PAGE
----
DIVA TALK: A Chat with Scoundrels' Sherie Rene Scott Plus Tonys '05 and Kitt at the Carlyle

By Andrew Gans
03 Jun 2005

Q: You mentioned about the old way of creating a cast album. How is it different with Sh-K-Boom?
Scott: Before, you would get a big label to be interested and come in and basically own the cast album. . . . If the show's a success, the cast album sells itself, the record label doesn't put any money into it. And if the show's not a success, the record label shelves it. . . . Now, Kurt talks to the producers from the beginning of the show. It includes the cast album in the beginning process rather than giving it over to a label. [Also], certain cast albums can be done for a lot less money and eventually make more money because you're not paying back a big record label. So the producers and our label [own] the show. Now there's Amazon.com, there's our website [and] we have a major distributor so it's in all the record stores, so there's no reason to go outside our community.

Q: On the Scoundrels recording, you have a great bonus track with Bill Charlap on piano. How did that come about?
Scott: Bill Charlap is probably the greatest living jazz pianist right now, and he's a friend of ours. Joel Moss, who won the Grammy last year for the Ray Charles album, has been our partner in Sh-K-Boom and has produced a lot of stuff. And, we were fans of Bill and [were] actually talking about a project with Bill, and Bill was a fan of the label and what we were doing. His father [was] Moose Charlap, who wrote Peter Pan, so he came to jazz through musical theatre. . . [Joel] hooked Kurt up with Bill for the Frankie and Johnny production, where he did "Claire de Lune" for the show, and since then Bill's been a friend . . . He doesn't accompany people, but he loved David Yazbek's music, and Kurt said, "I think we should do a jazz version of 'Nothing Is Too Wonderful,'" and Bill came up with the arrangement, and after an eight-show week, we went in on a Sunday for half-an-hour, and we knocked it out.

Q: How has it been combining motherhood and doing eight shows a week?
Scott: [Baby crying in the background.] You can hear! [Laughs.] There's no saving my voice during the day. There's no, "Let me sleep and rest until the show starts." The show is the most-known quantity of my day. We are all really in love with each other. I'm just blessed with this kid because he makes this really easy. Other people said, "I don't know how you're going to do this." It's hard to do eight shows a week anyway, let alone with a two month old baby when I started back to work. But Kurt is also the most gloriously beautiful father, and he understands what I do for a living, so he understands how we have to team up. That's the only reason I can do this. It's not the easiest thing I've ever done, but it's certainly the best thing I've ever, ever done. Eight shows a week were hard for me before, but somehow I'm having more of a ball doing it now than I ever had before.

Q: Are you excited for Tony night?
Scott: The reason why it's fun for me is it sounds corny, but it's really true I don't get to see anybody because I have a baby who's not sleeping through the night yet. And, one of the main reasons I do what I do is because of the people, just to be able to hang out with them and laugh with them. So, just to have an excuse that I have to go out, I have to get dressed up, and, "I'm sorry I have to stay out late. It's just my job." [Laughs.] That's really what I'm looking forward to.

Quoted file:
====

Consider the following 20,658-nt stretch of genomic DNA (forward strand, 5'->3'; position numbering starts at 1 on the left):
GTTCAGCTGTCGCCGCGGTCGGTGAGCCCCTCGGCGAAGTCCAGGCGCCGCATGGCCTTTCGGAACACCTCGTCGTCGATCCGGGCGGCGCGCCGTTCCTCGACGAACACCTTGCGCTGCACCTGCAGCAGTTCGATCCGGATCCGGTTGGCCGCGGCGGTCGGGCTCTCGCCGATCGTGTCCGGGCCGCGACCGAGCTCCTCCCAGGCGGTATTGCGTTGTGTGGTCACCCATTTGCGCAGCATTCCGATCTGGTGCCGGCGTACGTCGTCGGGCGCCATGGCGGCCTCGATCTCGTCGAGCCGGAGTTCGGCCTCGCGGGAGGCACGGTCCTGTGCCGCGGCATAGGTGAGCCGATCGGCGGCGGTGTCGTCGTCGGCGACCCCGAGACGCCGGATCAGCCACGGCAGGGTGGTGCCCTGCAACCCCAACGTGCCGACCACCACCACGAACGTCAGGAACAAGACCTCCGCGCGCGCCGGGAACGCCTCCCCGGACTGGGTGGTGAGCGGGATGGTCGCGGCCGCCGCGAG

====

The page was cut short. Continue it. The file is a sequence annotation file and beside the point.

[Dirty Rotten Scoundrels plays the Imperial Theatre, 249 West 45th Street. For tickets call (212) 239-6200.]

TONYS 2005

Well, it's that time of the year again. The Broadway theatre's biggest night is upon us. On June 5, the 2005 Tony Awards will be presented at Radio City Music Hall with CBS-TV broadcasting the three-hour event live from 8-11 PM ET. In addition to the nominated musicals and musical revivals, the evening will also boast performances from Tony Award winner Bernadette Peters, Grammy Award winner Aretha Franklin and original Rent star Jesse Martin. The Boy From Oz, Tony winner Hugh Jackman, returns as host for the third consecutive year.

Nominees in the Leading Actress in a Musical Category include Christina Applegate in Sweet Charity, Victoria Clark in The Light in the Piazza, Erin Dilly in Chitty Chitty Bang Bang, Sutton Foster in Little Women and Sherie Rene Scott in Dirty Rotten Scoundrels. The Featured Actress in a Musical nominees are Joanna Gleason in Dirty Rotten Scoundrels, Celia Keenan-Bolger in The 25th Annual Putnam County Spelling Bee, Jan Maxwell in Chitty Chitty Bang Bang, Kelli O'Hara in The Light in the Piazza and Sara Ramirez in Monty Python's Spamalot.

Last year's winners in the Leading and Featured Actress in a Musical categories were, respectively, Idina Menzel and Anika Noni Rose. Rose, who won for her heartwarming performance in Caroline, or Change, could barely control her tears during her acceptance speech, when she explained, "[Co-star] Chandra Wilson told me to write a speech. I didn't do it! My middle name, Noni, means 'gift of God,' and I just want to thank God so much for the gifts I have been given my voice, the cast of this amazing, amazing show, this opportunity to be here today, the fact that my grandmother is here for me and with me and my brother is sitting there, next to me, and I'm so thankful for all of that. . . I would like to breathe, I would like to do that. . . Thank you so much, for my cast, for everyone. God bless, and thank you."